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Australian universities hold vast repositories of financial, personal and academic information as well as valuable research and commercialisation information on-premises and in cloud-based systems. This makes them a target for data security attacks.

It is easy to see how any data leakage or data compromise could significantly affect a university and its reputation. Inadequate data security processes and measures, particularly in a decentralised administrative environment, place the integrity of the operational, research and teaching activities of a university at risk. For these reasons, universities need to work with their technology service providers to effectively manage the legal risks relating to data security in their third party service agreements—particularly where the third parties collect, hold, process or store data. Here, we look at the key constructs universities should have in their service agreements to protect the integrity and security of university data.

What data should be covered?

A university's data set, which is ordinarily covered in the data security provisions of a service agreement, should be broadly defined and may include:

  • personal information (e.g. relating to employees and students)
  • student data and educational records
  • the data of any affiliates of the university
  • trade secrets
  • research information and statistics
  • intellectual property
  • financial information
  • medical records, and
  • any other operational and business information relating to the university.

While a broad definition may result in overlapping coverage with other obligations of the supplier in a service agreement (for example, those relating to confidentiality and privacy), additional data security requirements should provide greater protection.

Which legal constructs should be included in the agreement?

Universities should consider including provisions in their service agreements to cover data security constructs that relate to compliance with standards, obligations to notify the university of any data breach as well as general data security compliance obligations.

Compliance with standards

Suppliers should be obligated to acquire and maintain any licences, authorisations, consents, approvals and permits required to enable them to provide the services under the agreement.

Suppliers should also be required to comply with all applicable university policies, laws, standards, and other performance-related regulatory and industry standards.

Obligation to notify of a breach

Suppliers should be required to notify the university of any actual, alleged or suspected breaches of data security. Additionally, they should be required to take steps to rectify a breach, investigate the cause of the breach and to implement appropriate remedial measures.

Data security compliance obligations

To avoid any issues with proprietorial rights in or to the university's data that is held by or on behalf of the supplier, the university must include a clear provision that the data is the university's property.

The services agreement should also include provisions that:

  • limit access to and use of the data, and require personnel who have been assigned to perform the services to be notified that the data is the property of the university and must only be accessed and used in the manner agreed
  • limit the ability to transfer the data from a specified location to a different location, other than for the purpose specified in the agreement or with the prior consent of the university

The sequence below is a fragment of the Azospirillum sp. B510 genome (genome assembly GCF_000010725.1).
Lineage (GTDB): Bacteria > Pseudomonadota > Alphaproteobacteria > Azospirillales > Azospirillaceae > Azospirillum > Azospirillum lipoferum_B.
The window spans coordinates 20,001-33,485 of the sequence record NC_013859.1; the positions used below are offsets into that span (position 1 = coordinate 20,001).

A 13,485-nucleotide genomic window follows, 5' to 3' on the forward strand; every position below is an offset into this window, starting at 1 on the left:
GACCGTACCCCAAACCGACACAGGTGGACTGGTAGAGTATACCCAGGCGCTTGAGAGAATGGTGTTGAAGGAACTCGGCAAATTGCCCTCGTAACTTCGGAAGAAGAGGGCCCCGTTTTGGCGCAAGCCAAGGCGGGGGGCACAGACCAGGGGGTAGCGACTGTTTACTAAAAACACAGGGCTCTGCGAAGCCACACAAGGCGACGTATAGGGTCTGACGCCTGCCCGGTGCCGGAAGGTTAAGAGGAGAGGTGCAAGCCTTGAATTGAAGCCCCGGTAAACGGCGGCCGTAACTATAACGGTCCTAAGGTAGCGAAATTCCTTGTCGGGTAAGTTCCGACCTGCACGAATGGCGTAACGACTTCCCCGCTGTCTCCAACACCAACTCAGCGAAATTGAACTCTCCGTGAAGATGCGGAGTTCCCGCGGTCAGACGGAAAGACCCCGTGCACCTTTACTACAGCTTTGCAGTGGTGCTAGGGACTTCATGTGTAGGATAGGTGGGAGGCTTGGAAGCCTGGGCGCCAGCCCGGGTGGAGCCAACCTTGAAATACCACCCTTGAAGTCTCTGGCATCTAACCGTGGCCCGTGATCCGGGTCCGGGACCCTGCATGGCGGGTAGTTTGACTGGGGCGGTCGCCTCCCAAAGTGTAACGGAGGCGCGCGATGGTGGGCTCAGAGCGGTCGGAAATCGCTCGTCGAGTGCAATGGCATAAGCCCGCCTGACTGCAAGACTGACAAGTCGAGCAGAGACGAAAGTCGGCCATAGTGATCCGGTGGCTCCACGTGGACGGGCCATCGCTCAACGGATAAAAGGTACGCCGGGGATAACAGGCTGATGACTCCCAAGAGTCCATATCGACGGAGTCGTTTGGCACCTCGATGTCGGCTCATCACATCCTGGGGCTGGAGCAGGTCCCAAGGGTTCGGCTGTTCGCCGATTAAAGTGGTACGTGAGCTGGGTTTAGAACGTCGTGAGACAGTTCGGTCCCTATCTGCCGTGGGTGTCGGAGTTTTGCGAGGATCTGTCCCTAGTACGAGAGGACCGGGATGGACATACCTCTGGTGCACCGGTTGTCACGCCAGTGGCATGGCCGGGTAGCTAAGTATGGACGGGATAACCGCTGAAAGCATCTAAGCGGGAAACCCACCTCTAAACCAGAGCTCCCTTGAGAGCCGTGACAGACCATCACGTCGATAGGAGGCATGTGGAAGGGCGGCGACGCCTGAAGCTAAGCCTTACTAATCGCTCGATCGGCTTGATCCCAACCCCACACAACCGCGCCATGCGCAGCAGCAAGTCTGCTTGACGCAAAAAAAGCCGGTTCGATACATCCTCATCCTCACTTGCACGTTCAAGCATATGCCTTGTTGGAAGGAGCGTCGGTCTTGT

• prohibit circumventing of any security system or security measure of the university, while requiring them to establish and maintain safeguards (which are no less rigorous than those maintained by the university) against the destruction, loss or alteration, and prohibited access to the data. They should be required to notify the university of any unauthorised use or access to the data and permit the university to conduct regular reviews, testing and validation of the security measures taken, including penetration testing, where required  
  • give the university the right to reasonably request further information in connection with the supplier's security controls and measures, an express right to access the data at any time, and the right to establish back-up security for the data, and
  • restrict the creation of any lien, charge, mortgage, security interest or encumbrance on or over the data.

The supplier should ensure all subcontractors have obligations in respect of the university data that are at least as onerous as the supplier's obligations in the service agreement, and that the university has the same rights against any subcontractor as it does against the supplier, in respect of data security and compliance. The university should also include provisions that require the supplier to (at the university's discretion) return or destroy the data upon termination or expiry of the agreement, coinciding with the supplier ceasing its services to the university.

Conclusion

It is increasingly important for universities to implement and maintain data security policies. These policies should be accompanied by appropriate measures and data security instruments that enable the university to continually test and ensure compliance. If a university engages a third party service provider, the university should take steps to ensure there are appropriate and adequate provisions in the service agreement, including provisions that cover the constructs described in this article, to protect any university data that will be collected, held, processed or stored by the supplier.

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